Super Ingredients – Kangaroo

Image Source – http://calorielab.com/news/wp-images/post-images/kangaroo-meat.jpg

Kangaroo is probably one of my favourite meats to cook with and the ONLY meat I ever purchase from the supermarket. There has been lots of press about the pros and cons of eating skippy so I thought I would give you a quick summary of why I like to keep it as a regular in our house.

Nutritionally kangaroo is fantastic like any other red meat, very high in protein, iron and zinc. People also love preaching the lean qualities of kangaroo. I am not concerned with eating meats with a higher fat content – eating the whole animal as many benefits and the right amounts of fat in your diet are important for health. But if the fat content of meat concerns you, then kangaroo is a fantastic choice. The only downside with this leanness is that it is definitely not a cut of meat that you eat well done as it will be dry and tough as old boats. Unless you cook with the mince which is a lot more forgiving.

Maggie Beer’s Roo Carpaccio Image Source: https://maggiebeer-images.s3.amazonaws.com/2012/08/07/02/28/51/076/kangaroo_carpaccio_10_misc_large.jpg

The big question is where does this roo meat come from. Are there kangaroo farms? No – all meat is harvested from wild animals. There are very strict protocols that come with this practice. To shoot kangaroos, an individual must be a licensed kangaroo harvester, having been educated in the relevant rules and regulations, animal welfare, hygiene controls, and firearm competency. In order for the animals to be processed each kangaroo must be supplied with tags, which can only be obtained if you are a licensed shooter. The expectation on the shooters is that all animals are to be killed with a single bullet to the brain and each licensee is regularly assessed on this criteria. Furthermore, there are controls on the number of kangaroos that can be harvested and this is accessed annually and according to area. Out of a population of over 20 million, approximately, 10-15% of kangaroos are killed for meat each year. All sounds a bit gruesome I know. But this is the reality of how our meat gets to our plates and this is a much pleasant process than some of the horrific factory farming practices out there.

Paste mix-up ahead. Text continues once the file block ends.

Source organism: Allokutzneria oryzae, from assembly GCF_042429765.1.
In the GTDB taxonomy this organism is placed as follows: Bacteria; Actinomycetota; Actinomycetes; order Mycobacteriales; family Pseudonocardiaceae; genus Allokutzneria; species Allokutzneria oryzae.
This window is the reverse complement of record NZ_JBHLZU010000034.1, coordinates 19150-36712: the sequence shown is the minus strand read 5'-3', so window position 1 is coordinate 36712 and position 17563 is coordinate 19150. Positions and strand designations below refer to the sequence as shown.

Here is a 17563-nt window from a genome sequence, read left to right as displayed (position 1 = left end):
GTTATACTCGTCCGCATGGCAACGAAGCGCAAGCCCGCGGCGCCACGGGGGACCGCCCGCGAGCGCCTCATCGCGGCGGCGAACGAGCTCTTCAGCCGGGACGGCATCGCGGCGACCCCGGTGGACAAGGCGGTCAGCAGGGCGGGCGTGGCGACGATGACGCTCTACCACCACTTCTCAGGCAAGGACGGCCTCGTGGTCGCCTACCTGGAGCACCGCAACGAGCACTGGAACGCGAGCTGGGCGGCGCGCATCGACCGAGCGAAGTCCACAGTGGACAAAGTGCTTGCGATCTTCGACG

Not really related to the post but adorable! Image Source: http://resources1.news.com.au/images/2013/05/17/1226645/196501-kangaroo-onsie.jpg

All of this means that any kangaroo meat you buy is 100% free range, which is fairly unique! I don’t think there is any other meat you can buy in Australia like that. In addition to this, controlling the kangaroo population like is only beneficial for the environment. Kangaroo levels in harvesting areas are at pest levels and they are destroying not only farming land but also causing havoc in natural bushland. It really is a smart management system.

The big question is now… how and when to cook with kangaroo? I normally cook with the steaks or fillets in place of normal beef or lamb steaks and I also love the mince especially with the price tag of $8 per kg. The flavour is somewhat stronger than beef, more gamey so I prefer it eaten when it has been marinaded or with some sort of condiment.

Here are some ideas to get you started:

Have you got any tips or recipes about eating and cooking with roo? Let me know!

Sources:

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Spice Cupboard Essentials
Super Ingredients - Broccoli

4 Responses to “Super Ingredients – Kangaroo”

  1. Cate

    Cool Sarah, I’d never have thunk of buying meat in the sewermarket but I’ll keep and eye out next time I’m there.

    Reply
    • Lady Homemade

      Sewermarket! HA! Roo is the only thing I buy from there though!

      Reply
  2. Alex

    Oh, we love kangaroo. It’s one of our favourite meats. I usually buy the fillets from woolworths. I’m German but have been living in Australia for 13 years now. Whenever my family come to visit, they look forward to eating kangaroo. I’ve always wondered whether the meat was farmed or wild. So thanks for telling me that it is 100% free range. I’ve noticed that there is a bit of quality variation and always thought that made sense for a wild product (depending on what the animal ate, etc.)
    I usually panfry it and then deglaze the pan with some red wine which makes a quick runny sauce. Delish!

    Reply
  3. Kangaroo Chilli | Lady Homemade

    […] a slightly different spice combo and of course with my favourite red meat kangaroo (read about why I love roo here). My version has coriander seeds in it as I like the more earthy flavour it brings. I have also […]

    Reply

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